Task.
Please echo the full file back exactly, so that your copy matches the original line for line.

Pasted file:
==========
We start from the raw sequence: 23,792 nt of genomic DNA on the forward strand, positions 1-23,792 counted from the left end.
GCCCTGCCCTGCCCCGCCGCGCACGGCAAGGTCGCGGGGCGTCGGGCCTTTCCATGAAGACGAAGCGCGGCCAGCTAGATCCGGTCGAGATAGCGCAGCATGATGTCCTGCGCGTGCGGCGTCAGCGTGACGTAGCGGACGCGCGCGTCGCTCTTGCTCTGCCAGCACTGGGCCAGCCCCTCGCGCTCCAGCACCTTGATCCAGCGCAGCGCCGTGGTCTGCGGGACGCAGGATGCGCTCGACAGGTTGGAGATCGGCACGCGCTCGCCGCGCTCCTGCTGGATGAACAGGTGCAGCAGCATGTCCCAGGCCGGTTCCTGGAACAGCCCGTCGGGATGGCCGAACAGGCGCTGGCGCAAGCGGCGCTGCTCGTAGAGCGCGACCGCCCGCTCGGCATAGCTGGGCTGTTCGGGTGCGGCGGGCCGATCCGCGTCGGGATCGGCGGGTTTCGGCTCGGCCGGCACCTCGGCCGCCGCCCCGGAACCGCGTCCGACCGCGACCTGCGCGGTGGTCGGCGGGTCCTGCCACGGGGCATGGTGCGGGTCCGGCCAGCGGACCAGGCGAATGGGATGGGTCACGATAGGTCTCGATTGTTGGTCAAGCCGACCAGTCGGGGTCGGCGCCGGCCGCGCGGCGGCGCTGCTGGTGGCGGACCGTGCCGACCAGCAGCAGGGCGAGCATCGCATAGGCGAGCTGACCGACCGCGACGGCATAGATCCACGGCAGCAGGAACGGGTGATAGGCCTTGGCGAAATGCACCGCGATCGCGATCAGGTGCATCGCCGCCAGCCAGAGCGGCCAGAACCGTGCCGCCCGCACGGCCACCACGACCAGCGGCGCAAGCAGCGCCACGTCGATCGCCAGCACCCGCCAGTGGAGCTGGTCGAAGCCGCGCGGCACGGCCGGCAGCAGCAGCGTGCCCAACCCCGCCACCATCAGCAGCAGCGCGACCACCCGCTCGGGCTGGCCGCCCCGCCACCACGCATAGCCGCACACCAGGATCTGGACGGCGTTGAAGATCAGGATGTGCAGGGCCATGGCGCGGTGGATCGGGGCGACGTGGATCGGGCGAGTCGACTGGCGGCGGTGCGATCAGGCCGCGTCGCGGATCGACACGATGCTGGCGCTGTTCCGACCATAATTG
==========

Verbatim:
We start from the raw sequence: 23,792 nt of genomic DNA on the forward strand, positions 1-23,792 counted from the left end.
GCCCTGCCCTGCCCCGCCGCGCACGGCAAGGTCGCGGGGCGTCGGGCCTTTCCATGAAGACGAAGCGCGGCCAGCTAGATCCGGTCGAGATAGCGCAGCATGATGTCCTGCGCGTGCGGCGTCAGCGTGACGTAGCGGACGCGCGCGTCGCTCTTGCTCTGCCAGCACTGGGCCAGCCCCTCGCGCTCCAGCACCTTGATCCAGCGCAGCGCCGTGGTCTGCGGGACGCAGGATGCGCTCGACAGGTTGGAGATCGGCACGCGCTCGCCGCGCTCCTGCTGGATGAACAGGTGCAGCAGCATGTCCCAGGCCGGTTCCTGGAACAGCCCGTCGGGATGGCCGAACAGGCGCTGGCGCAAGCGGCGCTGCTCGTAGAGCGCGACCGCCCGCTCGGCATAGCTGGGCTGTTCGGGTGCGGCGGGCCGATCCGCGTCGGGATCGGCGGGTTTCGGCTCGGCCGGCACCTCGGCCGCCGCCCCGGAACCGCGTCCGACCGCGACCTGCGCGGTGGTCGGCGGGTCCTGCCACGGGGCATGGTGCGGGTCCGGCCAGCGGACCAGGCGAATGGGATGGGTCACGATAGGTCTCGATTGTTGGTCAAGCCGACCAGTCGGGGTCGGCGCCGGCCGCGCGGCGGCGCTGCTGGTGGCGGACCGTGCCGACCAGCAGCAGGGCGAGCATCGCATAGGCGAGCTGACCGACCGCGACGGCATAGATCCACGGCAGCAGGAACGGGTGATAGGCCTTGGCGAAATGCACCGCGATCGCGATCAGGTGCATCGCCGCCAGCCAGAGCGGCCAGAACCGTGCCGCCCGCACGGCCACCACGACCAGCGGCGCAAGCAGCGCCACGTCGATCGCCAGCACCCGCCAGTGGAGCTGGTCGAAGCCGCGCGGCACGGCCGGCAGCAGCAGCGTGCCCAACCCCGCCACCATCAGCAGCAGCGCGACCACCCGCTCGGGCTGGCCGCCCCGCCACCACGCATAGCCGCACACCAGGATCTGGACGGCGTTGAAGATCAGGATGTGCAGGGCCATGGCGCGGTGGATCGGGGCGACGTGGATCGGGCGAGTCGACTGGCGGCGGTGCGATCAGGCCGCGTCGCGGATCGACACGATGCTGGCGCTGTTCCGACCATAATTG